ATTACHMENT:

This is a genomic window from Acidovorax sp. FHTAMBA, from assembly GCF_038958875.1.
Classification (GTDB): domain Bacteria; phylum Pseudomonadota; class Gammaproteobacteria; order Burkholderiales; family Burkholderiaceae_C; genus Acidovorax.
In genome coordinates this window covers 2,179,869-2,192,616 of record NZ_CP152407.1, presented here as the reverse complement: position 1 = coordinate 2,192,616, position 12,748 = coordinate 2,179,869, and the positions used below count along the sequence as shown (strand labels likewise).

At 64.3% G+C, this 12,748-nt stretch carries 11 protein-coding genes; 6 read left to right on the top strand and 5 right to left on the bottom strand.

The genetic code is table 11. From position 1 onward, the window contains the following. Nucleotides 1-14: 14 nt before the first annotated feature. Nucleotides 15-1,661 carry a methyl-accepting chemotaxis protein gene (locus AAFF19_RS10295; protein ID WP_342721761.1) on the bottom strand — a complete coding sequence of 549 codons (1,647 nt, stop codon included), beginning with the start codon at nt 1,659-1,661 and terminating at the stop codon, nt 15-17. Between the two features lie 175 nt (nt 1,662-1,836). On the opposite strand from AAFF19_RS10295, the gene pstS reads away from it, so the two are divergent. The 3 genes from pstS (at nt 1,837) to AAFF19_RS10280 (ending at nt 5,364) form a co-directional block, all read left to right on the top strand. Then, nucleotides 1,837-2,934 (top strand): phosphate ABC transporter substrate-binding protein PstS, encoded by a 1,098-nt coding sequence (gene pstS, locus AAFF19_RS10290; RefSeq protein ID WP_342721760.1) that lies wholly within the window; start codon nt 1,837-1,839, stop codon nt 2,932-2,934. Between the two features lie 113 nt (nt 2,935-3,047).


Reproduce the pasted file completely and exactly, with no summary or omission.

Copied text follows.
This is a genomic window from Acidovorax sp. FHTAMBA, from assembly GCF_038958875.1.
Classification (GTDB): domain Bacteria; phylum Pseudomonadota; class Gammaproteobacteria; order Burkholderiales; family Burkholderiaceae_C; genus Acidovorax.
In genome coordinates this window covers 2,179,869-2,192,616 of record NZ_CP152407.1, presented here as the reverse complement: position 1 = coordinate 2,192,616, position 12,748 = coordinate 2,179,869, and the positions used below count along the sequence as shown (strand labels likewise).

At 64.3% G+C, this 12,748-nt stretch carries 11 protein-coding genes; 6 read left to right on the top strand and 5 right to left on the bottom strand.

The genetic code is table 11. From position 1 onward, the window contains the following. Nucleotides 1-14: 14 nt before the first annotated feature. Nucleotides 15-1,661 carry a methyl-accepting chemotaxis protein gene (locus AAFF19_RS10295; protein ID WP_342721761.1) on the bottom strand — a complete coding sequence of 549 codons (1,647 nt, stop codon included), beginning with the start codon at nt 1,659-1,661 and terminating at the stop codon, nt 15-17. Between the two features lie 175 nt (nt 1,662-1,836). On the opposite strand from AAFF19_RS10295, the gene pstS reads away from it, so the two are divergent. The 3 genes from pstS (at nt 1,837) to AAFF19_RS10280 (ending at nt 5,364) form a co-directional block, all read left to right on the top strand. Then, nucleotides 1,837-2,934 (top strand): phosphate ABC transporter substrate-binding protein PstS, encoded by a 1,098-nt coding sequence (gene pstS, locus AAFF19_RS10290; RefSeq protein ID WP_342721760.1) that lies wholly within the window; start codon nt 1,837-1,839, stop codon nt 2,932-2,934. Between the two features lie 113 nt (nt 2,935-3,047).